When I first heard about the new MacBook initiative, I was thrilled. As a member of the first group of students to receive and benefit from the school-wide iPad initiative, it was heartwarming to hear that future Polar Bears would have access to the same, and more, technology they needed to succeed in their education.
This was until I read that these very expensive devices would be given to “every single Bowdoin student,” and, according to President Rose, that it would be in efforts to make Bowdoin a more “equitable” place.
As one of the 48 percent of Bowdoin students that receive some form of need-based financial aid and as someone with the privilege of a middle-class upbringing, one of the biggest adjustments to life at Bowdoin was the student body’s enormous wealth gap. That financial aid statistic is often touted to depict Bowdoin as a bastion of socioeconomic diversity in higher education. Sure, in comparison to other schools, that statistic is potentially higher; I wouldn’t be able to (pretend to) afford Bowdoin without its generous financial aid policy. However, it’s telling of a larger, more pressing truth: 52 percent of Bowdoin students can afford to spend roughly $75,000 each year completely out of pocket. And the 48 percent, like me, on some form of financial aid? “Some form” of financial aid could mean anything from a full ride to a stipend for books. Not everyone who receives “some form” of financial aid needs a new MacBook.
The MacBook initiative is actually equality, not equity. Throwing laptops at economically privileged people and calling it “equity” doesn’t actually make Bowdoin a more equitable place. While there is more socioeconomic diversity at Bowdoin now than in its sordid past, let’s not pretend that the elitism, privilege and exclusion that it was founded on isn’t here anymore.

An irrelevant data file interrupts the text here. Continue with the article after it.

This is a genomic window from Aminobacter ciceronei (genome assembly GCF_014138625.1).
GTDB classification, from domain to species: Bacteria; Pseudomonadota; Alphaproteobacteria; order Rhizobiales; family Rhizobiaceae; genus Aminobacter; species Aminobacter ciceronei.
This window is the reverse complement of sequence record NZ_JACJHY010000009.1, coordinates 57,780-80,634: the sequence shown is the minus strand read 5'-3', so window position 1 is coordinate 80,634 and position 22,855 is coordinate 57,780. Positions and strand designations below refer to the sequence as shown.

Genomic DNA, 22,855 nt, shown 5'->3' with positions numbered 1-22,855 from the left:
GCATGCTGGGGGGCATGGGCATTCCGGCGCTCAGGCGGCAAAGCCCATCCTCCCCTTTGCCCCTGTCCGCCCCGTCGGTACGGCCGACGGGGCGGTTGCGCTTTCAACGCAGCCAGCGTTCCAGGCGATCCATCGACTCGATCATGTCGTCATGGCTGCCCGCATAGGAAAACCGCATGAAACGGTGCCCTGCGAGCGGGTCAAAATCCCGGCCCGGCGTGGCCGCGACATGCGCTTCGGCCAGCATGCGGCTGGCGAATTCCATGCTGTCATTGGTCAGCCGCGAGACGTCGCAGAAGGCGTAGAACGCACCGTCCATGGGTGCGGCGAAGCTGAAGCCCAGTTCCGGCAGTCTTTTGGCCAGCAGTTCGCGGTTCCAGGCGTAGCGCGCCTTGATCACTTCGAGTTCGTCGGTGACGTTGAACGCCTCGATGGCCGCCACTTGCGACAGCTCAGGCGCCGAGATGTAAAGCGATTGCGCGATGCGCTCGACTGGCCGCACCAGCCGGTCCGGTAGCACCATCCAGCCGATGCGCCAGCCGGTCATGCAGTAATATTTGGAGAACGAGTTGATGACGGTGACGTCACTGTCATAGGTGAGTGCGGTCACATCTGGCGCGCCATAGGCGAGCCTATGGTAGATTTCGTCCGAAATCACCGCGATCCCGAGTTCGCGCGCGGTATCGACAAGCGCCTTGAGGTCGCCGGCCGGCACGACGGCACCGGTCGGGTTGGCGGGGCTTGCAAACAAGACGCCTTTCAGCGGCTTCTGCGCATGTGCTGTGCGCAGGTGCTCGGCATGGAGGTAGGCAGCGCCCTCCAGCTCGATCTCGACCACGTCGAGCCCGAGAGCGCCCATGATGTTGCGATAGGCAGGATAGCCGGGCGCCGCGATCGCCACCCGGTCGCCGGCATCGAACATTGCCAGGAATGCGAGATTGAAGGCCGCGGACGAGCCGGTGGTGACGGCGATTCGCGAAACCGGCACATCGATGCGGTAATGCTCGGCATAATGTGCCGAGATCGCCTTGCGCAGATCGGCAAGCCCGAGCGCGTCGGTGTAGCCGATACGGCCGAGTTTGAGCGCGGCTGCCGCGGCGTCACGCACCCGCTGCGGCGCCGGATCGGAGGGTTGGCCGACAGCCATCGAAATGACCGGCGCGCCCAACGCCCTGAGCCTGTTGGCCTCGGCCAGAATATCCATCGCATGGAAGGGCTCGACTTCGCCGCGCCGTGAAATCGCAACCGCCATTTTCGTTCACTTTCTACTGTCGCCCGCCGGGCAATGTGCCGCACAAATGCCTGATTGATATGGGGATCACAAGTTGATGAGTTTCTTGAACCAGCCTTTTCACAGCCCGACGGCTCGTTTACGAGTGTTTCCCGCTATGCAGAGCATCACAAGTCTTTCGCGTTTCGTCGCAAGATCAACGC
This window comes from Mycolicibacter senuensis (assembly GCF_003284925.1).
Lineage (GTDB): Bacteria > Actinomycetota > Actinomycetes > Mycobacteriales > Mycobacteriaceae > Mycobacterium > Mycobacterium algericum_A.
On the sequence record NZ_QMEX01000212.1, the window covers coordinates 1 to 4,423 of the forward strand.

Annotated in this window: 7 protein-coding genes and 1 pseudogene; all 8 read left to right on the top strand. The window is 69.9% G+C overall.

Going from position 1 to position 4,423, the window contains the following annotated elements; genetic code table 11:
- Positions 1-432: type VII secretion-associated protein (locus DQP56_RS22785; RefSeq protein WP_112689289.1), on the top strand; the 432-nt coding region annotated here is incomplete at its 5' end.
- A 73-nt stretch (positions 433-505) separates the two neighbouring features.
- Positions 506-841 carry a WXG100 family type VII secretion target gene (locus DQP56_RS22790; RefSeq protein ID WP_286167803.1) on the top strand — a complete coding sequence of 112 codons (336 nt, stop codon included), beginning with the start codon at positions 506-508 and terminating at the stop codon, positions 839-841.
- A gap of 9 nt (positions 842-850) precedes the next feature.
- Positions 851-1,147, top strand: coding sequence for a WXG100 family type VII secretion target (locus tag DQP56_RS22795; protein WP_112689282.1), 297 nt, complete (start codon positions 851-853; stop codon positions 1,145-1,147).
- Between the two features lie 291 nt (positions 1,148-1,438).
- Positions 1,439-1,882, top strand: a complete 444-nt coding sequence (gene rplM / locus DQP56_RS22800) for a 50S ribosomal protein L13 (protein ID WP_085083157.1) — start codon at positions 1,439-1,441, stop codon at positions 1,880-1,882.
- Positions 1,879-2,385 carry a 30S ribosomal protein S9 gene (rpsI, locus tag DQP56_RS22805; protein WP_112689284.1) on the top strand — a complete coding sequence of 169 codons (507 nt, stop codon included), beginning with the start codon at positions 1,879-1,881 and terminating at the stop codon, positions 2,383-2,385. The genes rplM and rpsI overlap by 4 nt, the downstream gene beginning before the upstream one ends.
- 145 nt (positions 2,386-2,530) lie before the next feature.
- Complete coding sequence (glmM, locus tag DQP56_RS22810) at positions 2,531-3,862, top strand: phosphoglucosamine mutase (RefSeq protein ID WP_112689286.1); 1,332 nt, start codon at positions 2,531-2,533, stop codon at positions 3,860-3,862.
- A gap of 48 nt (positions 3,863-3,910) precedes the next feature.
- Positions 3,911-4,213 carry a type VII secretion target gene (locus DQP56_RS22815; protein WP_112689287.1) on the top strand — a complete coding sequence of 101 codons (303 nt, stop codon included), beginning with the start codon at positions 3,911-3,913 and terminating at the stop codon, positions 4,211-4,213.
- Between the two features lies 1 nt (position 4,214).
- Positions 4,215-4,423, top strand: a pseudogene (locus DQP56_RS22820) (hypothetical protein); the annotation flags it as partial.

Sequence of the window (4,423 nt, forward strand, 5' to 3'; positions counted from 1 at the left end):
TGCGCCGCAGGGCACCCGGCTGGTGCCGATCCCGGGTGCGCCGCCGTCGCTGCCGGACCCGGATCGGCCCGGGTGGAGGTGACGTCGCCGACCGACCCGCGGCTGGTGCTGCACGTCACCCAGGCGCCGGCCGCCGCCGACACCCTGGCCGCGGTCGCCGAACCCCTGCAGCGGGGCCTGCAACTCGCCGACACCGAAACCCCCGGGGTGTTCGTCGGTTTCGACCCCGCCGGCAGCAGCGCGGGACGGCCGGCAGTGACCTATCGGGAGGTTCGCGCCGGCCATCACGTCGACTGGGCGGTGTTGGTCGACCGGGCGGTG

Throwing money at an issue and not addressing it more profoundly is not a solution; it’s avoiding one.
If Bowdoin was interested in doing the work of equity, it could direct resources to ensure each student was receiving the resources they do need: people without the means to acquire or fix a laptop would receive the support to do so, and the rest of the money allocated toward the laptop initiative could go toward other pursuits: paying its staff more or hiring more counselors, for instance.
If Bowdoin truly wants to help its disadvantaged students—whether it be due to their race, gender, sexuality, class, religion, nation of origin, immigration status, etc.—it should put its money where its mouth is before it’s spent, and listen to what those students are saying.
Sophie Wilson is a member of the Class of 2022.